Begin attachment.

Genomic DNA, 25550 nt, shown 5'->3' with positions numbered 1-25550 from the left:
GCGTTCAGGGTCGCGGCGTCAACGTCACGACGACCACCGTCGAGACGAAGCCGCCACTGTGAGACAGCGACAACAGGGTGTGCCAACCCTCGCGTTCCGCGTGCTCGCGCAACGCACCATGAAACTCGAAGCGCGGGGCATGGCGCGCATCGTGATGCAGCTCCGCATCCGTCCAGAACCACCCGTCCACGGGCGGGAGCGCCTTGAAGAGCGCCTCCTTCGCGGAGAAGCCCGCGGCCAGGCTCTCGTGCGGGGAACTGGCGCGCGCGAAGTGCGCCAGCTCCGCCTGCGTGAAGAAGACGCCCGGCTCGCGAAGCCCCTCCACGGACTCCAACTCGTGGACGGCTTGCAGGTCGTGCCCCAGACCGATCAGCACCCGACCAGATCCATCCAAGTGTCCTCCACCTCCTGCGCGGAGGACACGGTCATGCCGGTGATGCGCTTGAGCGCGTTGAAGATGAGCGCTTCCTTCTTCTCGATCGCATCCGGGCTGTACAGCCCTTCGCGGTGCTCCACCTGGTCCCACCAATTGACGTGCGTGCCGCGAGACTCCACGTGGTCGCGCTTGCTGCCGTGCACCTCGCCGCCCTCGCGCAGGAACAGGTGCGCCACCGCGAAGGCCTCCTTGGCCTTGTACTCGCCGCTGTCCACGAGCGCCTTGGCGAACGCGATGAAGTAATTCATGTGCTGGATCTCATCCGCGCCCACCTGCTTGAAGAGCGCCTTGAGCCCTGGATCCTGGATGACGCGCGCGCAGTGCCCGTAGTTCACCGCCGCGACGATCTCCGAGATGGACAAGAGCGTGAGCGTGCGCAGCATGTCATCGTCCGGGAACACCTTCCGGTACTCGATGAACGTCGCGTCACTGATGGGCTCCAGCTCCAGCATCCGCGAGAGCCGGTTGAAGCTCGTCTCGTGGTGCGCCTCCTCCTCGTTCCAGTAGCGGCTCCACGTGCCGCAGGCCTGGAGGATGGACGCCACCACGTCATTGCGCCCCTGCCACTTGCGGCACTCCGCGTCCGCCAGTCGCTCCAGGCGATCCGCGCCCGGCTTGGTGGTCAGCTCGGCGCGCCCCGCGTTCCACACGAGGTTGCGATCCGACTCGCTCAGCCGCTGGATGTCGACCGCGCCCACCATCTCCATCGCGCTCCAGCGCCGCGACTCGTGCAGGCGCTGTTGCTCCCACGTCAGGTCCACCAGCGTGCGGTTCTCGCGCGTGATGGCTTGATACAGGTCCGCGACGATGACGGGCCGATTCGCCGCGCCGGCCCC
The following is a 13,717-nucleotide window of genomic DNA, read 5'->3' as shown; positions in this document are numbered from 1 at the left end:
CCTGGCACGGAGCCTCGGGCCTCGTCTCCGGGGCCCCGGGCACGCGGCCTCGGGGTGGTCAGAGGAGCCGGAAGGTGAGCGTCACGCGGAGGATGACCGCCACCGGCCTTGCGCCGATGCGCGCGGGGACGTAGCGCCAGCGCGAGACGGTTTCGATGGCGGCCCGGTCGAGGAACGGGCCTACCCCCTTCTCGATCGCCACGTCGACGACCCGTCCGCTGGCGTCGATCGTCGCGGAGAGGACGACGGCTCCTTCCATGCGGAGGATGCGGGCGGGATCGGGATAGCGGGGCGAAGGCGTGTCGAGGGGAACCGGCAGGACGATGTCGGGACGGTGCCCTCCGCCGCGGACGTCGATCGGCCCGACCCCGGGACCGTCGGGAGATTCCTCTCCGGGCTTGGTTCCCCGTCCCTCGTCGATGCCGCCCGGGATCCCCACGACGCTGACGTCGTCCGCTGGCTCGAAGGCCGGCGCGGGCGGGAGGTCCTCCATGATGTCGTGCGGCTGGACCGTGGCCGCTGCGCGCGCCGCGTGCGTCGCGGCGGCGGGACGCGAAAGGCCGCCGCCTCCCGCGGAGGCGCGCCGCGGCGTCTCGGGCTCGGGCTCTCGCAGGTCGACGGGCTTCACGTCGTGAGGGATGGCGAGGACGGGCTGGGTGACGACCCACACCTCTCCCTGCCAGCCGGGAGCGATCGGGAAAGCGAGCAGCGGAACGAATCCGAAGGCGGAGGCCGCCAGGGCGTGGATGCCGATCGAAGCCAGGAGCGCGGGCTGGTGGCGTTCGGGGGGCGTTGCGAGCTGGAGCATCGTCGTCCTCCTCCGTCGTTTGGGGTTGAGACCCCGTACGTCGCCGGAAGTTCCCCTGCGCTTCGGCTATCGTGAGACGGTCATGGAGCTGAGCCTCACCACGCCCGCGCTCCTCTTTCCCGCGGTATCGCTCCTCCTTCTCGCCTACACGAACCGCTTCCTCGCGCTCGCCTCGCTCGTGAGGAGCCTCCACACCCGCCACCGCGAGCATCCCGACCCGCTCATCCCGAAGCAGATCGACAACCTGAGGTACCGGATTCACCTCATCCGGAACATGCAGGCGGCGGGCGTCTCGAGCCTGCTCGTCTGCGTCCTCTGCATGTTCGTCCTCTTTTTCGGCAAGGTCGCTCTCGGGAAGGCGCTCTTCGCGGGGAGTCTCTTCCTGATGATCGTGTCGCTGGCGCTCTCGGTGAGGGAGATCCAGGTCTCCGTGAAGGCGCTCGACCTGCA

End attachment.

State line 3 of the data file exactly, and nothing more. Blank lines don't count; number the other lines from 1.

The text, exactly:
The following is a 13,717-nucleotide window of genomic DNA, read 5'->3' as shown; positions in this document are numbered from 1 at the left end: